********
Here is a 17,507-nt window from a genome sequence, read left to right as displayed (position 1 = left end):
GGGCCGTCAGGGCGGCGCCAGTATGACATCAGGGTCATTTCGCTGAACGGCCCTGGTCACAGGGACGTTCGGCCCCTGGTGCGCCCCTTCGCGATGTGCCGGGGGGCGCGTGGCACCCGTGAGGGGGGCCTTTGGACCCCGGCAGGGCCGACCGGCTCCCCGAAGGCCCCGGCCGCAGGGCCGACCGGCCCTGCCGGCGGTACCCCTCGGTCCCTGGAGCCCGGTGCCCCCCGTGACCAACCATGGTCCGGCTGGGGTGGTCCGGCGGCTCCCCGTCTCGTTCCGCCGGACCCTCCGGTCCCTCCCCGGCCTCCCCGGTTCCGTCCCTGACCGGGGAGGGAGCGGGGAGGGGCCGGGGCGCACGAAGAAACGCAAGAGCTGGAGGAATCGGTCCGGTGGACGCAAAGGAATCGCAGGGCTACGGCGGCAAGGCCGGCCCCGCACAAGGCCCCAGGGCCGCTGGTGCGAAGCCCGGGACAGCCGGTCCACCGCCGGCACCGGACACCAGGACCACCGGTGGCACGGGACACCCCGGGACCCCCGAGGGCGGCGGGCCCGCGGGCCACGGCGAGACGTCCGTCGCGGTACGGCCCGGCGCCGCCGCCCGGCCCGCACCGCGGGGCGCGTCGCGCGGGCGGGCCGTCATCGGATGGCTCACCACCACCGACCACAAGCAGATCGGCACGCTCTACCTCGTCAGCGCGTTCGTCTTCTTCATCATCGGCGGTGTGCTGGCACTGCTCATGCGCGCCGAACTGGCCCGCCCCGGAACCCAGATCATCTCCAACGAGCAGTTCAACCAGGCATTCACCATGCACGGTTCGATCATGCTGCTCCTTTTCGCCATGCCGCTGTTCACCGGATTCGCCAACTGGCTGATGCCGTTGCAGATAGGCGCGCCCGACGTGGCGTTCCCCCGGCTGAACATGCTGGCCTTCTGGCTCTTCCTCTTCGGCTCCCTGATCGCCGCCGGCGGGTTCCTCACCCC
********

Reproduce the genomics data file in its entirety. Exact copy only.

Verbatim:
Here is a 17,507-nt window from a genome sequence, read left to right as displayed (position 1 = left end):
GGGCCGTCAGGGCGGCGCCAGTATGACATCAGGGTCATTTCGCTGAACGGCCCTGGTCACAGGGACGTTCGGCCCCTGGTGCGCCCCTTCGCGATGTGCCGGGGGGCGCGTGGCACCCGTGAGGGGGGCCTTTGGACCCCGGCAGGGCCGACCGGCTCCCCGAAGGCCCCGGCCGCAGGGCCGACCGGCCCTGCCGGCGGTACCCCTCGGTCCCTGGAGCCCGGTGCCCCCCGTGACCAACCATGGTCCGGCTGGGGTGGTCCGGCGGCTCCCCGTCTCGTTCCGCCGGACCCTCCGGTCCCTCCCCGGCCTCCCCGGTTCCGTCCCTGACCGGGGAGGGAGCGGGGAGGGGCCGGGGCGCACGAAGAAACGCAAGAGCTGGAGGAATCGGTCCGGTGGACGCAAAGGAATCGCAGGGCTACGGCGGCAAGGCCGGCCCCGCACAAGGCCCCAGGGCCGCTGGTGCGAAGCCCGGGACAGCCGGTCCACCGCCGGCACCGGACACCAGGACCACCGGTGGCACGGGACACCCCGGGACCCCCGAGGGCGGCGGGCCCGCGGGCCACGGCGAGACGTCCGTCGCGGTACGGCCCGGCGCCGCCGCCCGGCCCGCACCGCGGGGCGCGTCGCGCGGGCGGGCCGTCATCGGATGGCTCACCACCACCGACCACAAGCAGATCGGCACGCTCTACCTCGTCAGCGCGTTCGTCTTCTTCATCATCGGCGGTGTGCTGGCACTGCTCATGCGCGCCGAACTGGCCCGCCCCGGAACCCAGATCATCTCCAACGAGCAGTTCAACCAGGCATTCACCATGCACGGTTCGATCATGCTGCTCCTTTTCGCCATGCCGCTGTTCACCGGATTCGCCAACTGGCTGATGCCGTTGCAGATAGGCGCGCCCGACGTGGCGTTCCCCCGGCTGAACATGCTGGCCTTCTGGCTCTTCCTCTTCGGCTCCCTGATCGCCGCCGGCGGGTTCCTCACCCC